Whether you prefer an idyllic small town on the outskirts of the metro or a charming, historic enclave in the heart of the city, you’ll find your dream neighborhood in Kansas City.
As we continue to spend more time at home than ever before, our homes—and the neighborhoods that surround them—have never been more important. Maybe you’re looking for your next home or simply want to see a new part of the city. Consider this your introduction to a few of Kansas City’s best neighborhoods, as well as must-see places to visit while you’re there.
Boundaries: East of Interstate 35 between 151st and 199th streets
When Krista French started house shopping, she didn’t have to look far.
She grew up near Gardner, Kansas, and returned to the area so that she could get more bang for her home-buying buck.
“I bought my house here in 2015 and love that I was able to get everything on my wish list,” she says. “That was impossible in other parts of Johnson County. You definitely get more house for your money here, and I love the small-town feel.”
Gardner has a rich history. The city was founded at the dividing point of two key westward trails: the Santa Fe Trail and the Oregon/California Trail. You might not think a small town in Kansas has much in common with the East Coast, but it was primarily Massachusetts-based emigrants who originally settled Gardner, likely named for the Massachusetts governor at the time: Henry Gardner.
Once the southwestern-most edge of the Kansas City metro, Gardner is now part of the rapidly growing Interstate 35 corridor in Johnson County. Growth in Gardner and its nearby neighbor, Edgerton, has been partly fueled by a growing number of manufacturing and logistics facilities in the area.
Gardner is also home to a vibrant business community that includes the Johnson County Fair board (speaking of, save the date for this year’s Johnson County Fair, July 27-Aug. 1, 2021). In addition to hosting the annual fair, Gardner is also home to another favorite local event: Festival on the Trails, which has drawn up to 10,000 people for a weekend of live music, a car show, craft fair, cornhole tournament and more.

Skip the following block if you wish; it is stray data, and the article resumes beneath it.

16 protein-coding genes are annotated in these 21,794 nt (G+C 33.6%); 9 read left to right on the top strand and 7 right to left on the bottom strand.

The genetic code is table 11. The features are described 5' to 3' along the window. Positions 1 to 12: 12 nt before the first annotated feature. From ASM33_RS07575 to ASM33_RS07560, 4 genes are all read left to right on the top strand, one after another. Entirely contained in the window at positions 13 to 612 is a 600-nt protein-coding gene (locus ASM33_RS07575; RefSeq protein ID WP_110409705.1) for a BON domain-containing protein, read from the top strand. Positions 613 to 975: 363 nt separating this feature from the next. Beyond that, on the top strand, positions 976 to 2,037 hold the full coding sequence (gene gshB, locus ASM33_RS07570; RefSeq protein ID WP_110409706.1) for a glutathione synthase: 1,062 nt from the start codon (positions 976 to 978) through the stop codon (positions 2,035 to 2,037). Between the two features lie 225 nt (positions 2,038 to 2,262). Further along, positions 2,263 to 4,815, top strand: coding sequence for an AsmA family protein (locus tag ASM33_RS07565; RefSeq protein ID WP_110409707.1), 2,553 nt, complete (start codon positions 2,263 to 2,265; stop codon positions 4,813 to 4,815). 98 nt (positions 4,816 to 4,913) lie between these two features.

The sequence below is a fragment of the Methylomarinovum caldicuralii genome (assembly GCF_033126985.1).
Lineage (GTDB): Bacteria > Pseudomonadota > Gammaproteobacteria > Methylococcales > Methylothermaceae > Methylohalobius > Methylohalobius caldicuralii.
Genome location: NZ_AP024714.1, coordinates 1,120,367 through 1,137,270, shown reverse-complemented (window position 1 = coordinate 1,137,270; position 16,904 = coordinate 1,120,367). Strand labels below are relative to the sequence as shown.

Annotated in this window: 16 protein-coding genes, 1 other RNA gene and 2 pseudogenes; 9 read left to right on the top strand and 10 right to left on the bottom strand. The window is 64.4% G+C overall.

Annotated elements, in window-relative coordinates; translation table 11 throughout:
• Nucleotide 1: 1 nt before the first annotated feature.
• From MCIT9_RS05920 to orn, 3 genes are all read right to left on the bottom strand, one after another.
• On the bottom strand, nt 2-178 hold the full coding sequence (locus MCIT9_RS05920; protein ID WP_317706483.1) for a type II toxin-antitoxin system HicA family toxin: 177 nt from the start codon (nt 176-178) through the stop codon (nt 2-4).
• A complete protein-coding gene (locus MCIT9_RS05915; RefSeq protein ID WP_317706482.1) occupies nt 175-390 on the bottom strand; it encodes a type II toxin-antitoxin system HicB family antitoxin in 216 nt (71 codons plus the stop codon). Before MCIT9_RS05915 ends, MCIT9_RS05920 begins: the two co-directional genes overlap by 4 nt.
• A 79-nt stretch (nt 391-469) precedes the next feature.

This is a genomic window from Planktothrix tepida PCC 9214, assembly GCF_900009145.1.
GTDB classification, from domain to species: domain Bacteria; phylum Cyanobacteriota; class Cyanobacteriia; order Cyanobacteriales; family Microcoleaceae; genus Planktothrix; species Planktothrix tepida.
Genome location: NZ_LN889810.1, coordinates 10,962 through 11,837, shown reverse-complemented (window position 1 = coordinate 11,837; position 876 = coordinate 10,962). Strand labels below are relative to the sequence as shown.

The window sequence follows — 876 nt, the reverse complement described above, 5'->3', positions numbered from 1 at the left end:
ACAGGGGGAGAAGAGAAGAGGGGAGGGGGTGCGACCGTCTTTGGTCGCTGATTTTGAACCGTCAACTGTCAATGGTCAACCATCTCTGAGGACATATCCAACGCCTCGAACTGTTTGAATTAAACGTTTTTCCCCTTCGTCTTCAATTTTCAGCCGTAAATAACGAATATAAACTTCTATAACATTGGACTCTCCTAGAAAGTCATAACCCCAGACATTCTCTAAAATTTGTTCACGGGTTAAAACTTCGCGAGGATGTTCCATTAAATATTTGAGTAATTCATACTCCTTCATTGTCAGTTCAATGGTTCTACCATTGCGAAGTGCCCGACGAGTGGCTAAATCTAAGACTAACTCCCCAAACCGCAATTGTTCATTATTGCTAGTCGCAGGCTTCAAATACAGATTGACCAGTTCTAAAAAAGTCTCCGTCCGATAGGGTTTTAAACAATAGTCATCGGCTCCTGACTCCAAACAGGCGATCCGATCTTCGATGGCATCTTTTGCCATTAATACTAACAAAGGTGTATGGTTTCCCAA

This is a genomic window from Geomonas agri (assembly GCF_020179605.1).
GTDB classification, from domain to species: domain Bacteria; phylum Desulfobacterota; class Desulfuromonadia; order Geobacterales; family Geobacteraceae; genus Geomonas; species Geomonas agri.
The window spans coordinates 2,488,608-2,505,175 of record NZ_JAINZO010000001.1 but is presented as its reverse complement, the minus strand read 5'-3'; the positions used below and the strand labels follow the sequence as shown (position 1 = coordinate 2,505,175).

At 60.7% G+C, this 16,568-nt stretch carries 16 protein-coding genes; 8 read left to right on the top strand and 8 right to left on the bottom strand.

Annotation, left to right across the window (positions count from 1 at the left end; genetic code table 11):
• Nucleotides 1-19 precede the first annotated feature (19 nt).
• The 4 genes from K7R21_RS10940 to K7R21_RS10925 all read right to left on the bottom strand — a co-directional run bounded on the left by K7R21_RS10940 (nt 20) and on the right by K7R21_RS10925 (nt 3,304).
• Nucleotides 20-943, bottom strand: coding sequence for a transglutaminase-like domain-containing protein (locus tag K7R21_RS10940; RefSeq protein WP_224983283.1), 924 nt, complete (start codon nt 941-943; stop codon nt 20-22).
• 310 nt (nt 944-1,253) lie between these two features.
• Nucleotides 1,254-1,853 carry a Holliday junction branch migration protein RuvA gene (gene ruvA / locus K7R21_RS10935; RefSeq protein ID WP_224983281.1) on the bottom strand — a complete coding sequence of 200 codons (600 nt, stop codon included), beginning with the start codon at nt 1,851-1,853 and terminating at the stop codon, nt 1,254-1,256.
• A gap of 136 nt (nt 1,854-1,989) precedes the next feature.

A steady influx of visitor traffic has helped fuel growth in the local retail and dining scenes, and French has her own small business wish list.
“I would love to have a restaurant and bar at this end of Gardner,” she says. “And to add to the town in general, I’d love a boutique-type store—not a chain or big-box brand.”
Must-visit: Groundhouse Coffee, 103 S. Elm St., Gardner, Kansas
Boundaries: 39th St. [N]; Troost Ave. [W]; The Paseo [E]; Emanuel Cleaver II Blvd. [S]
During the operation of Kansas City’s first streetcar line from 1900 to 1925, Manheim Park flourished as a suburb. With the Troost streetcar line and a Paseo bus line, Manheim Park quickly attracted residents drawn by the neighborhood’s walkability. In fact, many of the neighborhood’s early residents didn’t have cars, so homes weren’t built with driveways or garages.
That changed as a car-dependent culture began to grip Kansas City in the 1950s. And in the wake of white flight, many of Manheim Park’s stately two- and three-story homes fell into disrepair as the neighborhood’s population decreased.
More recently, a steady wave of revitalization that’s spread from downtown Kansas City south includes Manheim Park, part of the larger Midtown area. Many of the homes have been restored or improved. Partnerships between organizations like the Manheim Park Neighborhood Association and Make It Right have introduced newly built homes designed by local architecture firms.